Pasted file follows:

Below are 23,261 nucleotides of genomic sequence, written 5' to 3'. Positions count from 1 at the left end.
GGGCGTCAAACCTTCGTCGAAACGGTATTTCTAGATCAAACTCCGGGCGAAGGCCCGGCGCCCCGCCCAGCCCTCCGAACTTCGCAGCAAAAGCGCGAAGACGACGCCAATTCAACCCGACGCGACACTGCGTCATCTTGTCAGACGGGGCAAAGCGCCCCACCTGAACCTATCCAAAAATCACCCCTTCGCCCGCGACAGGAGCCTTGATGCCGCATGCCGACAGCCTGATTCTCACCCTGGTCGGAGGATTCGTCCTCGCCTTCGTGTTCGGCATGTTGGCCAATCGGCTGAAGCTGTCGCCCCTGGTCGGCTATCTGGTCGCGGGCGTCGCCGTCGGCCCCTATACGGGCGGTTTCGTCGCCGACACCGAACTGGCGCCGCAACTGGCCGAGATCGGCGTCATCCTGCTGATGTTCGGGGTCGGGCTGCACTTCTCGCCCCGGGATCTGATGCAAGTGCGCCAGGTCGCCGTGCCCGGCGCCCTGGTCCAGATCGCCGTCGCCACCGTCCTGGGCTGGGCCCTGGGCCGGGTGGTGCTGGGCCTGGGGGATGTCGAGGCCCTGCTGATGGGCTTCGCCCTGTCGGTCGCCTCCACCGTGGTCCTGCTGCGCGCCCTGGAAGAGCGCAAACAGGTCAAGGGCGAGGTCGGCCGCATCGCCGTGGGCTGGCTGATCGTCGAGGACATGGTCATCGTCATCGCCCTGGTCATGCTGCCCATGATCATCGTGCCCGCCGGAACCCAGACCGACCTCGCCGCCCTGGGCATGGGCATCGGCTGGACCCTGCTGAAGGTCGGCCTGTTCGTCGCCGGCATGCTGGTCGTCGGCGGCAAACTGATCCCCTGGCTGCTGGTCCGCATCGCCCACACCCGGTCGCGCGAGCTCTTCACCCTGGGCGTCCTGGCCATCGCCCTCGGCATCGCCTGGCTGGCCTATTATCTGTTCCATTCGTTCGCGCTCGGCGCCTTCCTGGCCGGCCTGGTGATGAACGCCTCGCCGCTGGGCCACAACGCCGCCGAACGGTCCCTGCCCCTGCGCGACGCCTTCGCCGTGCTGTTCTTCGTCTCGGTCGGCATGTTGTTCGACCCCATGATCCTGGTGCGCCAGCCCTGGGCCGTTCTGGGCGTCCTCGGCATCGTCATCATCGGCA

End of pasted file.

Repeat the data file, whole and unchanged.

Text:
Below are 23,261 nucleotides of genomic sequence, written 5' to 3'. Positions count from 1 at the left end.
GGGCGTCAAACCTTCGTCGAAACGGTATTTCTAGATCAAACTCCGGGCGAAGGCCCGGCGCCCCGCCCAGCCCTCCGAACTTCGCAGCAAAAGCGCGAAGACGACGCCAATTCAACCCGACGCGACACTGCGTCATCTTGTCAGACGGGGCAAAGCGCCCCACCTGAACCTATCCAAAAATCACCCCTTCGCCCGCGACAGGAGCCTTGATGCCGCATGCCGACAGCCTGATTCTCACCCTGGTCGGAGGATTCGTCCTCGCCTTCGTGTTCGGCATGTTGGCCAATCGGCTGAAGCTGTCGCCCCTGGTCGGCTATCTGGTCGCGGGCGTCGCCGTCGGCCCCTATACGGGCGGTTTCGTCGCCGACACCGAACTGGCGCCGCAACTGGCCGAGATCGGCGTCATCCTGCTGATGTTCGGGGTCGGGCTGCACTTCTCGCCCCGGGATCTGATGCAAGTGCGCCAGGTCGCCGTGCCCGGCGCCCTGGTCCAGATCGCCGTCGCCACCGTCCTGGGCTGGGCCCTGGGCCGGGTGGTGCTGGGCCTGGGGGATGTCGAGGCCCTGCTGATGGGCTTCGCCCTGTCGGTCGCCTCCACCGTGGTCCTGCTGCGCGCCCTGGAAGAGCGCAAACAGGTCAAGGGCGAGGTCGGCCGCATCGCCGTGGGCTGGCTGATCGTCGAGGACATGGTCATCGTCATCGCCCTGGTCATGCTGCCCATGATCATCGTGCCCGCCGGAACCCAGACCGACCTCGCCGCCCTGGGCATGGGCATCGGCTGGACCCTGCTGAAGGTCGGCCTGTTCGTCGCCGGCATGCTGGTCGTCGGCGGCAAACTGATCCCCTGGCTGCTGGTCCGCATCGCCCACACCCGGTCGCGCGAGCTCTTCACCCTGGGCGTCCTGGCCATCGCCCTCGGCATCGCCTGGCTGGCCTATTATCTGTTCCATTCGTTCGCGCTCGGCGCCTTCCTGGCCGGCCTGGTGATGAACGCCTCGCCGCTGGGCCACAACGCCGCCGAACGGTCCCTGCCCCTGCGCGACGCCTTCGCCGTGCTGTTCTTCGTCTCGGTCGGCATGTTGTTCGACCCCATGATCCTGGTGCGCCAGCCCTGGGCCGTTCTGGGCGTCCTCGGCATCGTCATCATCGGCA